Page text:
New Device Makes Lower Calorie Foods Taste Better & Here's How It Works
If you’ve ever tried the low cal/low sugar/low salt versions of some of your favorite sweet or salty snacks, chances are you’ve noticed the missing ingredients — and the fact that these versions simply don’t taste as good. Scientists, however, have created a device that can make “healthy” foods taste better, by tapping, not into your taste buds, but into your sense of smell. Of course, there’s nothing wrong with choosing the real thing over low cal versions of different foods (You get to decide what you eat!), but for people who want to lower their calorie or salt intake due to health concerns (or for any other reason), this line of research could potentially increase their food options. Plus, it’s just kind of cool that Science! can trick the human brain into tasting things that aren’t really there.
As you’re probably already well aware, salt, sugar, and fat make things taste yummy. Unfortunately, in excess, they can also negatively impact health, so a lot of food producers make products that are lower in salt, sugar, and fat, and market them as “healthy.” The problem is that these products have less of the good-tasting stuff in them, and so they simply aren’t as appealing as the originals. “If you buy a product made with 30 percent less salt, and you don't like it because it isn't very tasty, what do you do?” Researcher Thierry Thomas-Danguin asks in a press release. “You'll probably reach for the table salt and put some into the product. So the target is missed.”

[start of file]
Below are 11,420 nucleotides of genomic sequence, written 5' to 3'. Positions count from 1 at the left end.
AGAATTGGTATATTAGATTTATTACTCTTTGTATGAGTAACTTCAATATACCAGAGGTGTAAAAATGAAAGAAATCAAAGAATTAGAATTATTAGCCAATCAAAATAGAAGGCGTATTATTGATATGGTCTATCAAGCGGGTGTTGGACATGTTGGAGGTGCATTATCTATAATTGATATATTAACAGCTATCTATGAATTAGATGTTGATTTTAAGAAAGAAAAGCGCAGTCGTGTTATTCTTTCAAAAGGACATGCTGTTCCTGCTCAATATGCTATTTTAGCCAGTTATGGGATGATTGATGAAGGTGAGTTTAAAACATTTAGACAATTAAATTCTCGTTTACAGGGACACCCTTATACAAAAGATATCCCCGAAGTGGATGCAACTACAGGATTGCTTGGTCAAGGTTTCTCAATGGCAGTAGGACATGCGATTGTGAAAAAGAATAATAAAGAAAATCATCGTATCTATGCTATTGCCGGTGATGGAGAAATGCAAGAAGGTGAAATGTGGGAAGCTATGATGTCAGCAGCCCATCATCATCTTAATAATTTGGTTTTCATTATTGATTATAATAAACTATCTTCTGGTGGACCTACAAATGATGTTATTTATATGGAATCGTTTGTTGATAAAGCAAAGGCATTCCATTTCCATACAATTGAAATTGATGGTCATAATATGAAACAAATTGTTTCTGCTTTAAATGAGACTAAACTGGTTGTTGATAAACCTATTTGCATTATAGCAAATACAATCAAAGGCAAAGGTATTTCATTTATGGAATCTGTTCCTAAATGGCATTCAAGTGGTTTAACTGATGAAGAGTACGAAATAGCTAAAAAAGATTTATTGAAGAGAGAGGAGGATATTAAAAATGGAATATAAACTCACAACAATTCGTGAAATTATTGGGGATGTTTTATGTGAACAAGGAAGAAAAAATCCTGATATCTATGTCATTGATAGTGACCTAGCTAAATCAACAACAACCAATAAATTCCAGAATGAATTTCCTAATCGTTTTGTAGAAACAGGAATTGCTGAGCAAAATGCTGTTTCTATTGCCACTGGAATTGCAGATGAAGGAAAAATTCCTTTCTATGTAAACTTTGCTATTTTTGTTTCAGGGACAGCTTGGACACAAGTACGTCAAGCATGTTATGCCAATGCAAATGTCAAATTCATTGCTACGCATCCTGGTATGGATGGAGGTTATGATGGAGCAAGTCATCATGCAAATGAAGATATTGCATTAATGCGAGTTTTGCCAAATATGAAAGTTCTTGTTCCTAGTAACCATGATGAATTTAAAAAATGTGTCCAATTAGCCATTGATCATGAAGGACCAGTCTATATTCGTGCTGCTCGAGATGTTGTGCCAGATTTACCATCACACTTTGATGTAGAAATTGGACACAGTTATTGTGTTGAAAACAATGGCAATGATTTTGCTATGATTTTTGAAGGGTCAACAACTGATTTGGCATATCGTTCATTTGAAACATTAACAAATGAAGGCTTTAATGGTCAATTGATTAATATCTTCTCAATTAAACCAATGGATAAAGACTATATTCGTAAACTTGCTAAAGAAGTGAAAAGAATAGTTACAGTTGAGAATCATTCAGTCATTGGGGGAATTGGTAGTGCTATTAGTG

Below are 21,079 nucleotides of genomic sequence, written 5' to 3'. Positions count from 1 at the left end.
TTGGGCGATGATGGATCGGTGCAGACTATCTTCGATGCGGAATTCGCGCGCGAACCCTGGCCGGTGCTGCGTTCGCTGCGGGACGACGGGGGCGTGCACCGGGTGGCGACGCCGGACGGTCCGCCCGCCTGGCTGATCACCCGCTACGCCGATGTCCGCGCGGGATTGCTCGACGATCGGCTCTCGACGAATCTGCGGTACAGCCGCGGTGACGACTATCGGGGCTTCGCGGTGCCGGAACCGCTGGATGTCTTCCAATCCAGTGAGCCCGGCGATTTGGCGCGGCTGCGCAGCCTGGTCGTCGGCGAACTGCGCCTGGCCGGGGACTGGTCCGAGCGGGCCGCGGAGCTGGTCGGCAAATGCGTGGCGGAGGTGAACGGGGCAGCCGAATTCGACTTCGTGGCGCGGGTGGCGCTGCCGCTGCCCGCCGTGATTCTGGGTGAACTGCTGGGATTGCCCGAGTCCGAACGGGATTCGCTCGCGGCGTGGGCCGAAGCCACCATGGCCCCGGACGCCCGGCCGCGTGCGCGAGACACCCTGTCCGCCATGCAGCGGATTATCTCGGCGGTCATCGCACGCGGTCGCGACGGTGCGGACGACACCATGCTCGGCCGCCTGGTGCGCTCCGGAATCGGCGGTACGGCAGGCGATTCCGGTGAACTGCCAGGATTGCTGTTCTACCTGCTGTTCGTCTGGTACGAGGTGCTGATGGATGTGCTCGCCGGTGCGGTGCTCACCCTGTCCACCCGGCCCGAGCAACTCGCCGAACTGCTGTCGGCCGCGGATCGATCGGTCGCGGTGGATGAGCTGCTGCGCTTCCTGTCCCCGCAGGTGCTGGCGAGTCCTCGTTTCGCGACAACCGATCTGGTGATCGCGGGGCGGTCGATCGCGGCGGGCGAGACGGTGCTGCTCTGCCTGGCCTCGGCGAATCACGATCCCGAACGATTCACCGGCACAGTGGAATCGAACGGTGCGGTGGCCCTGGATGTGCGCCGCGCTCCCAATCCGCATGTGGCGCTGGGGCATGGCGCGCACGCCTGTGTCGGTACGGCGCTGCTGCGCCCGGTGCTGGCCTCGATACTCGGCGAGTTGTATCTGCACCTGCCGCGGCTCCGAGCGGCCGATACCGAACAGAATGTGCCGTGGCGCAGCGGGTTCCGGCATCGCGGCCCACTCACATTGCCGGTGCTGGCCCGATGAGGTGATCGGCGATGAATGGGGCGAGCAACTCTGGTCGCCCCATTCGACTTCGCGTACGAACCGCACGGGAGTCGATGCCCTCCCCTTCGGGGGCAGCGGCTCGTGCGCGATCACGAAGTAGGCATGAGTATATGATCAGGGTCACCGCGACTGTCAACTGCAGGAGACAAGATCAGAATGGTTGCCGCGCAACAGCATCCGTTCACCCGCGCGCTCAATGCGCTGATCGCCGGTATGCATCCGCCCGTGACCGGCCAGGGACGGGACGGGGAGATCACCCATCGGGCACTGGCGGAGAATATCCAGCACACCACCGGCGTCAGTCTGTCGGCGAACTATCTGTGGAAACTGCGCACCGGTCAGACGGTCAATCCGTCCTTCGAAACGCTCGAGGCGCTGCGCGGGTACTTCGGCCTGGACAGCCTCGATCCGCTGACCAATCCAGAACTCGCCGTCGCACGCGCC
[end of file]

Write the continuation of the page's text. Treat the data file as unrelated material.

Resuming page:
Thomas-Danguin and a team of French chemists are attempting to get around the problem by influencing people’s sense of smell, which is closely linked to taste. They believe that carefully manipulated aromas have the capacity, not simply to make things taste better, but to make them taste as if they have more salt, sugar, and fat than they actually do. In a previous study, Thomas-Danguin added the odor of ham to flan. Tasters found that the ham scent made them perceive more saltiness in the dish, some going to far as to say that flan with the ham aroma added tasted the same as a normal flan featuring 40 percent more salt than the altered version.
For the new study, recently presented at American Chemical Society’s annual meeting, the researchers developed a device called the “Gas Chromatograph-Olfactometry Associated Taste” (GC-OAT), which isolates aroma molecules in food. In this case, the researchers used it to find the molecules for sweet aromas in juice. They then hooked participants up to an olfactoscan (a machine that delivers odors directly into the nose via a tube) and had them taste juice while smelling certain aroma molecules. They found that some of the aroma molecules made participants think the juice they were drinking was more sugary than it actually was.
This research is ongoing, but the chemists think that they’re definitely onto something. Thomas-Danguin remarked, “Based on our lab work, we've come to believe that aromas can help compensate for the reduction of fat, sugar and salt in healthful foods and make them more appealing to consumers.”